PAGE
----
Jhn 16:21 A woman when she is in travail hath sorrow, because her hour is come: but as soon as she is delivered of the child, she remembers no more the anguish, for joy that a man is born into the world.
A wife, when she is in labor, has pain since her time is under way. However, when she has brought forth a child, no longer does she remember the suffering in the midst of the joy because a person has been brought forth into the world of people.
Interesting and Hidden Aspects:
In the previous verse, the word translated as "sorrow" (lype) was translated in my alternative as "pain" because that translation better fit with the surrounding material. This verse strengthens that connection. It is pain not sorrow that is associated with childbirth.
The same Greek verb is translated as "is delivered" and "is born" in the KJV. This word is a casual form of a Greek word meaning "to be produced" and "to come into being." This is the verb Christ always used to refer to the "coming of the kingdom." The idea that our world, the temporal world, is the realm of becoming (coming into being) is a central theme of Christ's. So the birth of a child is a specific metaphor for the coming of the kingdom. This is why "birth" is so central to the Christ story. It is a tale of becoming.
Christ usually uses the word translated as "world" (kosmos) in a critical way, referring to the "world order", that is, the temporal powers-that-be who oppose the kingdom. This verse is unusual in that Christ uses the same word is a positive way, as the world in which a child can find a place. This reminds us that the world order though short-sighted and selfish is not always bad: it is the place in which we embrace each other.
τίκτῃ (2nd sg pres ind mp) "She is in travail" is from (tikto), which means "to bring into the world", "to beget" (of the father), "to bring forth" (of the mother), and (of animals) "to breed" or "to bear young". As a metaphor, it was used to mean "to generate", "to produce, and "to engender,"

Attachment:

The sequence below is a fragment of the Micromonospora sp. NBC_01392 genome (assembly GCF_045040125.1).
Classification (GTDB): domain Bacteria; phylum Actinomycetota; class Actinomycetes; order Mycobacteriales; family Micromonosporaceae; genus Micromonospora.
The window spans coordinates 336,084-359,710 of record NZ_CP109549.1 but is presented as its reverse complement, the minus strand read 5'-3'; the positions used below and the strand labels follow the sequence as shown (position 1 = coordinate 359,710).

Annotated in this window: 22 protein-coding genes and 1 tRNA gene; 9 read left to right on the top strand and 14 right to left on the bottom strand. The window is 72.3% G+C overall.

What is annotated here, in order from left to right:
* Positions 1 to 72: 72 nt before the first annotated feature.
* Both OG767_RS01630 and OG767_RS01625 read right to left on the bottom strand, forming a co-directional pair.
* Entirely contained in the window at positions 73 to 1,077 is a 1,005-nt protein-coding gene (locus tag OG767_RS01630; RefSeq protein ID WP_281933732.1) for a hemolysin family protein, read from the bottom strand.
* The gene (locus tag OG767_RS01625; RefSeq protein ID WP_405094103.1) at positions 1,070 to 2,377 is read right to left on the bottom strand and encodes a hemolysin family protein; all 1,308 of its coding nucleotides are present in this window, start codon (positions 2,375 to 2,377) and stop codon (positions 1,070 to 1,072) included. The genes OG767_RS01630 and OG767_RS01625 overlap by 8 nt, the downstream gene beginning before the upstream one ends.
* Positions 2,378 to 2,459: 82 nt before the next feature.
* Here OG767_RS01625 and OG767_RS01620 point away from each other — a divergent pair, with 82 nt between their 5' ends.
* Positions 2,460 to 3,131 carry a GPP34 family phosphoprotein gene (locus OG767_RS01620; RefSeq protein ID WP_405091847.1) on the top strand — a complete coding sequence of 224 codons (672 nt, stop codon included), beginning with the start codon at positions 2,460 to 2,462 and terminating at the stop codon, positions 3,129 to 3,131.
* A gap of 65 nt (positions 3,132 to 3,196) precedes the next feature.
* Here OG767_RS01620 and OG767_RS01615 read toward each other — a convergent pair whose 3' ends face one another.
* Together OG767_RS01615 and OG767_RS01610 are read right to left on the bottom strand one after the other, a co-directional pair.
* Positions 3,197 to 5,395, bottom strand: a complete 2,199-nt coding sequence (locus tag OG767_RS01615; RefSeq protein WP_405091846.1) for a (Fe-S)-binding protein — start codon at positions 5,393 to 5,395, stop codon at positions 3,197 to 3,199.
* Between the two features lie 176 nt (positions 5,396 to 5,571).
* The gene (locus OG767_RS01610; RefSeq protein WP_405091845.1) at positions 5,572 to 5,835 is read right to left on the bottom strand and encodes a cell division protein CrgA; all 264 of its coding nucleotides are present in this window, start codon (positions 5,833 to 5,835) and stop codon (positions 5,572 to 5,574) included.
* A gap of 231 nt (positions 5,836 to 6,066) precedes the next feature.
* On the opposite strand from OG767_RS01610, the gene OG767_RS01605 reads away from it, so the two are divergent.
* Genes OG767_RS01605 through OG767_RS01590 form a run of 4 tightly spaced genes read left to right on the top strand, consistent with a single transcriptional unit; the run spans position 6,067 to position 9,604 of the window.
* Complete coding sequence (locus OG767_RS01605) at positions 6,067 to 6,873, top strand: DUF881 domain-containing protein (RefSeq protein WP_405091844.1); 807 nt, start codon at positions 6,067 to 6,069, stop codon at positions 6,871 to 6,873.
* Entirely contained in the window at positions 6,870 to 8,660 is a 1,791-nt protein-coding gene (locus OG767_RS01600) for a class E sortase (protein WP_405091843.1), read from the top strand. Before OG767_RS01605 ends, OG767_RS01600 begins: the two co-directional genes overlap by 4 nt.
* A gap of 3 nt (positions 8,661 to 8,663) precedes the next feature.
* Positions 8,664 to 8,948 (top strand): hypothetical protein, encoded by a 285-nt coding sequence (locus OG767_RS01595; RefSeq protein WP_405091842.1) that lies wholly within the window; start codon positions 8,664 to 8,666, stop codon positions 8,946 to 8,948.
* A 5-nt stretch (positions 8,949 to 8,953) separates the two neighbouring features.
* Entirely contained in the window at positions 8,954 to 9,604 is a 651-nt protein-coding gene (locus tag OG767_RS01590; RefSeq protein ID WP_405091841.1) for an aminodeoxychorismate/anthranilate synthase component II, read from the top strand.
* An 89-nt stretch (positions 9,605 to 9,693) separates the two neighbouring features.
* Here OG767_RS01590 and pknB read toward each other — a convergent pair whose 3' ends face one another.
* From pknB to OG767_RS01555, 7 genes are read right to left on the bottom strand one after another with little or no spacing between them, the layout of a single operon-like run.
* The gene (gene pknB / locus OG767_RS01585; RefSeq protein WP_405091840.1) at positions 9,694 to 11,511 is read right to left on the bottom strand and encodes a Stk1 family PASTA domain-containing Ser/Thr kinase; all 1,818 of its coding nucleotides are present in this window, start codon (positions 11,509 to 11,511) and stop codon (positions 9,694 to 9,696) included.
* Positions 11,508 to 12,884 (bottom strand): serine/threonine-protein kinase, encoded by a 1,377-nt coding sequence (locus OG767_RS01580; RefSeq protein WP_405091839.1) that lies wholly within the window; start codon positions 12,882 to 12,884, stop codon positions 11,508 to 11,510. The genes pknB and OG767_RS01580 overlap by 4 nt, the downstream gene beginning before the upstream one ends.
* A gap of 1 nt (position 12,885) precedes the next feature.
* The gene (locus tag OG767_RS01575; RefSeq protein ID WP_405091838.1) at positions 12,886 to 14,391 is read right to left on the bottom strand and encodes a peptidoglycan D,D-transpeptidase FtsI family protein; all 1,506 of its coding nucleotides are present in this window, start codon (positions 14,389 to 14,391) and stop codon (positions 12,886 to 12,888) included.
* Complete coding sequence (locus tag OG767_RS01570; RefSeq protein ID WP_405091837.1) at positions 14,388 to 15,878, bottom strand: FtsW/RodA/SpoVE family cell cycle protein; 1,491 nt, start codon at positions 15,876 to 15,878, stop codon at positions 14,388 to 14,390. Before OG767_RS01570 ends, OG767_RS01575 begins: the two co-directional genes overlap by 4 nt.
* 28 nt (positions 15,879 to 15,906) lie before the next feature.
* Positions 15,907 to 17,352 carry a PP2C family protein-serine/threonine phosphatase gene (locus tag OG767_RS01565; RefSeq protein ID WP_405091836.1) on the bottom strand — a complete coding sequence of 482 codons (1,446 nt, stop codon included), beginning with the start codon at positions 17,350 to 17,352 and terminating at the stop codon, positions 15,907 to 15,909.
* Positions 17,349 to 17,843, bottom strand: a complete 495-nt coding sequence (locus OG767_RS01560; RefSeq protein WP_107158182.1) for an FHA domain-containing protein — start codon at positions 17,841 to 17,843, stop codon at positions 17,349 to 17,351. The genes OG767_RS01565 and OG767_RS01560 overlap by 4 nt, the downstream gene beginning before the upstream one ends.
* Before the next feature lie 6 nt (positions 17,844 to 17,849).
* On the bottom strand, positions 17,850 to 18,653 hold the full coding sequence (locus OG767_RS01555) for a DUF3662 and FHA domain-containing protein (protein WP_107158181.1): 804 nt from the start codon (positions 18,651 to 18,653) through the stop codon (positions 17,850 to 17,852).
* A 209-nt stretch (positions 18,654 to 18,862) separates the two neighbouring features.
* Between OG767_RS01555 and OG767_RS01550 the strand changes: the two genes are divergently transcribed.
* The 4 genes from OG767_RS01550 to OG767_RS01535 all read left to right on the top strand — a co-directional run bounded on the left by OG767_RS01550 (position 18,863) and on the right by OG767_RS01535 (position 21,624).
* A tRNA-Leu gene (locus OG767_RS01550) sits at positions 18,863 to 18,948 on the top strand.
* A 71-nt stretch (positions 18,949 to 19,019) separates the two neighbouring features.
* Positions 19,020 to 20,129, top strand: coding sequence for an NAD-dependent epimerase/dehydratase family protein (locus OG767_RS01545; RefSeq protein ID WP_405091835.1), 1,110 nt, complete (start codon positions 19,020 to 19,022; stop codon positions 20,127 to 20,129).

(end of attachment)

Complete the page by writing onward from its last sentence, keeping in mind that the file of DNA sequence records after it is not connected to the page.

ἔχει "Has" is from echô (echo), which means "to have", "to hold", "to possess", "to keep", "to have charge of", "to maintain", "to hold fast", "to bear", "to keep close", "to keep safe," and "to have means to do."
ἦλθεν (3rd sg aor ind act) "Is come" is from erchomai (erchomai), which means "to start," "to set out", "to come", "to go," and any kind of motion. It means both "to go" on a journey and "to arrive" at a place.
ὥρα "Hour" is from hora. which means "any period", "season," (especially springtime), "year' (generally), "climate" (as determined by seasons), "duration", "the twelve equal parts into which the period of daylight was divided", "the fitting time" (for a task).
αὐτῆς "Her" is from autos (autos), which means "the same," and the reflexive pronouns, "myself", "yourself", "himself", "herself", "itself," or the oblique case of the pronouns, "him", "her," and "it." It also means "one's true self," that is, "the soul" as opposed to the body and "of one's own accord."
γεννήσῃ (3rd sg aor subj act) "Is delivered" is from gennaô (gennao), which means "to beget", "to bring forth", "to produce from oneself", "to create," and "to engender." This is the causal form of gignomai, which is translated as "done" in the NT, but which comes closer in meaning to "become."
ἐγεννήθη (3rd sg aor ind pass) "Is born" is from gennaô (gennao), which means "to beget", "to bring forth", "to produce from oneself", "to create," and "to engender." This is the causal form of gignomai, which is translated as "done" in the NT, but which comes closer in meaning to "become."
εἰς "Into" is from eis (eis), which means "into (of place)," "up to (of time)", "until (of time)", "as much as (of measure or limit)", "as far as (of measure or limit)", "towards (to express relation)", "in regard to (to express relation)", "of an end or limit," and "for (of purpose or object)."
κόσμου "World" is from kosmos, which mean "order", "good order", "ruler", "world order", "universe," and "the world of men." Matthew uses it when Christ is talking about the order in the universe, specifically the order of the world of men, as it is designed to be.
There is a connection here between the birth of a child and the birth of the kingdom.